It would have to have been later in the 70s; too early and you'd have had another Shield Femme-Force and you know how silly that concept was done.

I would have had the Valkyrie lead over Widow.. In the spirit of Red Sonja or something, she would have been super. Perhaps would have gone longer than Champions, which unfortunately always seemed like just one Marvel super-team too many.

Inkstained Wretch said...

Err ... "As you can see, I think there was a lot of UNused potential in Bronze Age female characters."

Sheesh ...

Anonymous said...

Wonder Man.

I like his back story. He is imperfect from the beginning.
His criminal past, his brother the grim Reaper, the Vision and Wanda. Also his powers were overtaking his humanity. A regular series would have allowed all of this to be explored at a steady pace.

Edo Bosnar said...

Inkstained, re: your suggestion about a Black Widow solo series done by Chaykin - that would have been awesome if he ran with that idea in, say, the 1980s, with some Code restrictions to rein him in here and there. Now, though, I'm not so sure given some of his more recent story-telling ticks and propensities, i.e. we'd have the Widow as some kind of dominatrix spymistress (and no disrespect to Chaykin: he was and still is one of my very favorite comics writers/artists).
By the way, david_b makes an interesting point about Vision and Scarlet Witch, since a lot of people mentioned Vision as a great potential solo character. I totally agree with him about the 12-issue series, and I have to add that, although better, I really wasn't fond of the first 4-issue mini, either. I think both of those series really underscored how much those two characters actually hamper each other. Not at all to defend the way Byrne handled it, but he was correct in seeing the need to dissolve that marriage.

Dougie said...

Am I the lone fan of the Vision/ Scarlet Witch maxiseries? It was one of my favourites in the mid-80s, especially the first issue, crossing over the first WCA (another comic I never missed, under Englehart and even under Byrne.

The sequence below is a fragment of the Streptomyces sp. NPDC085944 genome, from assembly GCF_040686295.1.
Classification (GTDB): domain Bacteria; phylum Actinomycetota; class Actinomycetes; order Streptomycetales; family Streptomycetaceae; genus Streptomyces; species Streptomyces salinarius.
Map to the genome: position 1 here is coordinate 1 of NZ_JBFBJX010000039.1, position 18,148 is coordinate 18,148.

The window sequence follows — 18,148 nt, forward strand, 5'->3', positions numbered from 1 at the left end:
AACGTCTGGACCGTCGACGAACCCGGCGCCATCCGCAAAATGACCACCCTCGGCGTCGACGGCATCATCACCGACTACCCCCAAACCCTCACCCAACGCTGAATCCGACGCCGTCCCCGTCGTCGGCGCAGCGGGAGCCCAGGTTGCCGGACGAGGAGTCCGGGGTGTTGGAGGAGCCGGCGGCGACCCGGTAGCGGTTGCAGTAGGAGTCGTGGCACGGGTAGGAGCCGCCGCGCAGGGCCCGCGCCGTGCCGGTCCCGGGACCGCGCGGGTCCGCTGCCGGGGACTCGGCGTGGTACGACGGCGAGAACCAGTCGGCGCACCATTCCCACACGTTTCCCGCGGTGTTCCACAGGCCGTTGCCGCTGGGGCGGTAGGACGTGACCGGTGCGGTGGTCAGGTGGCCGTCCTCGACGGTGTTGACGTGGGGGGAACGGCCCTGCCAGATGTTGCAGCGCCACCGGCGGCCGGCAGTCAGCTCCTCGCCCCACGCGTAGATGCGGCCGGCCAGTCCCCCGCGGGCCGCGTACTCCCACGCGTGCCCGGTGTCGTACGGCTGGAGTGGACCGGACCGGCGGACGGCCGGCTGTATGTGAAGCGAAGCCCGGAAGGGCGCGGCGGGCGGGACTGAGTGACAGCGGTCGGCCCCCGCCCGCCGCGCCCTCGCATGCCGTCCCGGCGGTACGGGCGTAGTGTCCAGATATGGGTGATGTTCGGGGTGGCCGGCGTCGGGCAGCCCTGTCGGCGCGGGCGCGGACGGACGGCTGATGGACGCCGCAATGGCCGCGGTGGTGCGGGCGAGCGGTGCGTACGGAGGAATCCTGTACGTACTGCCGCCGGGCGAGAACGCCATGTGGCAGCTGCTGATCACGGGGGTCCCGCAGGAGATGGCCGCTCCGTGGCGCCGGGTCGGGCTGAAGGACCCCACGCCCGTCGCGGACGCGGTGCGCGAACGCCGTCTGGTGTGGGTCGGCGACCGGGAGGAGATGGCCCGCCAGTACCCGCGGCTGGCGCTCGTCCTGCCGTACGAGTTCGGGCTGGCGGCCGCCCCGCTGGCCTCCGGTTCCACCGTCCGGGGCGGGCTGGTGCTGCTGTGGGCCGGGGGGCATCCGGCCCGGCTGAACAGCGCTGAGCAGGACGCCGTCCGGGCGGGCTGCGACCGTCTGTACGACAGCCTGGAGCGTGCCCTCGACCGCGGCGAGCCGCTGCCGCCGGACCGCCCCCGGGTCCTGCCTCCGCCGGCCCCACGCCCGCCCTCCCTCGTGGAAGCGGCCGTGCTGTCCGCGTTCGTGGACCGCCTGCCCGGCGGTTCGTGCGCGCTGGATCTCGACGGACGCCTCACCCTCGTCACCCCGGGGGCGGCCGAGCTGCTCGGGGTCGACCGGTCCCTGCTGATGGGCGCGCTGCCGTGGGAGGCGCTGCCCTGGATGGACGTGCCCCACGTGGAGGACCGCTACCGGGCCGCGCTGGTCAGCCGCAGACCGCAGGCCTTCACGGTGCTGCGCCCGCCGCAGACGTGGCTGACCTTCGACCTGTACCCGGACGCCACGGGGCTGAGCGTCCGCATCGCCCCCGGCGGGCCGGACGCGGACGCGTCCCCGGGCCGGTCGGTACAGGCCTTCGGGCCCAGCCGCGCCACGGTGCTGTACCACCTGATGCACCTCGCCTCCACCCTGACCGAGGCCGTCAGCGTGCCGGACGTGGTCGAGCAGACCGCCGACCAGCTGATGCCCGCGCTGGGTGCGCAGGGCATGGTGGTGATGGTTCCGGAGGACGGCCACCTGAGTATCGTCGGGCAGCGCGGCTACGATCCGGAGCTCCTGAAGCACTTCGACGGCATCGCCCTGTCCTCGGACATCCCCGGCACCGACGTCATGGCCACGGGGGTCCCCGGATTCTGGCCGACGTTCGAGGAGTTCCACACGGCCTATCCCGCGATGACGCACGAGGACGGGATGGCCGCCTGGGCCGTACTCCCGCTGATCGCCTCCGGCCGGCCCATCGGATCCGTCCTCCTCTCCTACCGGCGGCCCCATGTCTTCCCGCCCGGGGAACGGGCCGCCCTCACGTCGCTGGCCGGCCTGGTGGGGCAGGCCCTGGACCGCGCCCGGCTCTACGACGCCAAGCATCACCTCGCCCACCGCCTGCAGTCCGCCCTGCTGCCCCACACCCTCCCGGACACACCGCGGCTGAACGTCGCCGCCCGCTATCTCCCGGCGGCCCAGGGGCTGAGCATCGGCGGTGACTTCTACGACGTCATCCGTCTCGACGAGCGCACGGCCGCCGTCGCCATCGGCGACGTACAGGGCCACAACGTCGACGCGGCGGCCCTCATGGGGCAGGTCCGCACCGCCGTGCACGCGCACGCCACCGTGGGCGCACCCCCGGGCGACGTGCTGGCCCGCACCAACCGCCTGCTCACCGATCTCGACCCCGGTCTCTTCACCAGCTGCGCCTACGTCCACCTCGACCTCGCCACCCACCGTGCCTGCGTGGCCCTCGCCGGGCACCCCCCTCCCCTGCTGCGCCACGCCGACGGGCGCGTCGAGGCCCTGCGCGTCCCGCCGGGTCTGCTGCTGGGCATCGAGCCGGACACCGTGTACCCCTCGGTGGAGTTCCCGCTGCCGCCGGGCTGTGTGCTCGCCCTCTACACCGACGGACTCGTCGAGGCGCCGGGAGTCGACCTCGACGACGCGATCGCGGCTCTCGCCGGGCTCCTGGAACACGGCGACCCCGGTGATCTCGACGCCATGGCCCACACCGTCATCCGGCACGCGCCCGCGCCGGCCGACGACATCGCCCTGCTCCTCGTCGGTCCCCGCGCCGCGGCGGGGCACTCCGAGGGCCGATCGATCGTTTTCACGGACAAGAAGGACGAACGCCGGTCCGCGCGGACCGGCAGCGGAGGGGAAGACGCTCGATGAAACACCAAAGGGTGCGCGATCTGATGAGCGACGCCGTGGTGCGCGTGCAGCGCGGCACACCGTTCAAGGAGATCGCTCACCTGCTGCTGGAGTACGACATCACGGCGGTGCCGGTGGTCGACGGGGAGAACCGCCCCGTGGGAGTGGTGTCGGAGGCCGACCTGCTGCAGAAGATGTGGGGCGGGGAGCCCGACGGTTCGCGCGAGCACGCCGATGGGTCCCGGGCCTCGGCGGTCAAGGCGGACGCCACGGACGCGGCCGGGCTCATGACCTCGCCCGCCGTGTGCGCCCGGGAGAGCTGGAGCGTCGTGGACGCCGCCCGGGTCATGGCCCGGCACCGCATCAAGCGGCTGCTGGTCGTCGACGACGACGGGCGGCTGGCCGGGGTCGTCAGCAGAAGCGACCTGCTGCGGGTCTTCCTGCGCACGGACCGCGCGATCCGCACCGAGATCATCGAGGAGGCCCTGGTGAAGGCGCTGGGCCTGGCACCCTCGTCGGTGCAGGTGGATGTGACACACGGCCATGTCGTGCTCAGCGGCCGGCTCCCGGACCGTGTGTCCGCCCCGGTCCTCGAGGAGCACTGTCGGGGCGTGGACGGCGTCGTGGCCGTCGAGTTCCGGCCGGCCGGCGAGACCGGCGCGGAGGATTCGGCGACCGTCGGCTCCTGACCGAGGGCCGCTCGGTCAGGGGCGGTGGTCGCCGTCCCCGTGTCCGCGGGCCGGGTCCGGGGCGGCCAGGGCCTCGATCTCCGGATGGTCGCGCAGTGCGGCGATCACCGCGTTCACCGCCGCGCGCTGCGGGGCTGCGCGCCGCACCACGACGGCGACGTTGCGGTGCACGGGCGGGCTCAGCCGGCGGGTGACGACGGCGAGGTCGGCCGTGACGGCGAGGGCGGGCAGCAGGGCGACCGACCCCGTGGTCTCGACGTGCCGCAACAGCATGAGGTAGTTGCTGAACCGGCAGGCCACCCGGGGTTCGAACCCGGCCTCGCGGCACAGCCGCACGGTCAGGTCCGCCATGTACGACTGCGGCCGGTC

)
Some of the individual issues are weaker than the whole but for me, it's a final flourish of Kozmic Headshop Marvel: superheroes, mutants, infidelity, parenthood, insanity and tax returns!

Steve Rogers said...

Valkerie seemed to be the obvious choice to me when I was reading those early Defenders - I thought it was just a matter of time before she got her own book. She could easily have been Marvel's answer to Wonder Woman with a strong connection to Asgard and Thor. She even had a flying horse - the merchandise potential was all there. I dunno why they even bothered with Ms. Marvel.

humanbelly said...

Boy, there really aren't that many mainstay team characters that haven't had their own non-limited series solo title, though, are there? Of the ones we're bandying about, very few come to mind that didn't already exist in the MU before they became associated with a team. Vision, Dane Whitman's Black Night, and the current iteration of Valkyrie, in fact. (Val's Barbara Norris version was the one that's most associated w/ her long tenure in the Defenders-). Of these, I feel like the "classic" Vision is the one that has enough of a complex inner life to sustain a title of his own-- although a great writer can certainly breathe new life into almost any character, I suspect.

Hmm- you know who might be interesting? Former Avenger/former Sinister Six/former Frightful Four/former Wild Pack (was that it? Silver Sable's little group o' mercenaries?) member: The Sandman. Grizzled, old-school, ample precedent for trying to turn his life around over the years, serious deep mental health issues, a great perspective on the seamier side of the MU--- I would totally follow his story. . .

@Anonymous(recent post): Yep, even ol' Simon had a solo title in the late 80's/early 90's-- albeit a short-lived one. It was light-ish and fairly fun-- ran about the same time as Quasar's run. They both got the axe at around the same time-- was sorry to see both of them go.

HB

Dan said...

I'd like to see Archangel get his own series and draw off not only his transformation, but also his past with all the various teams he featured in - then again maybe a more positive hero with simillar links would be good - like Ice Man?

Vision is a prime candidate, and USAgent always appealed to me, but he did kind of lead Captain America as a replacement for a while so might not count.

Redartz said...

Can't add much to this list; you've all covered it pretty well! I do think Sue Storm/Richards would have been a fine candidate for a solo book. It was fascinating seeing the progression in her development from the early Fantasic Four issues up to the late 80's Byrne run. I remember when she dropped the "Invisible Girl" in favor of "Invisible Woman"; my reaction was "It's about time!".

One note; there hasn't been much mention of the Legion heroes; of these Braniac 5 would have some solo potential. Other interesting possibilities might be Shadow Lass or the White Witch...

ChrisPV said...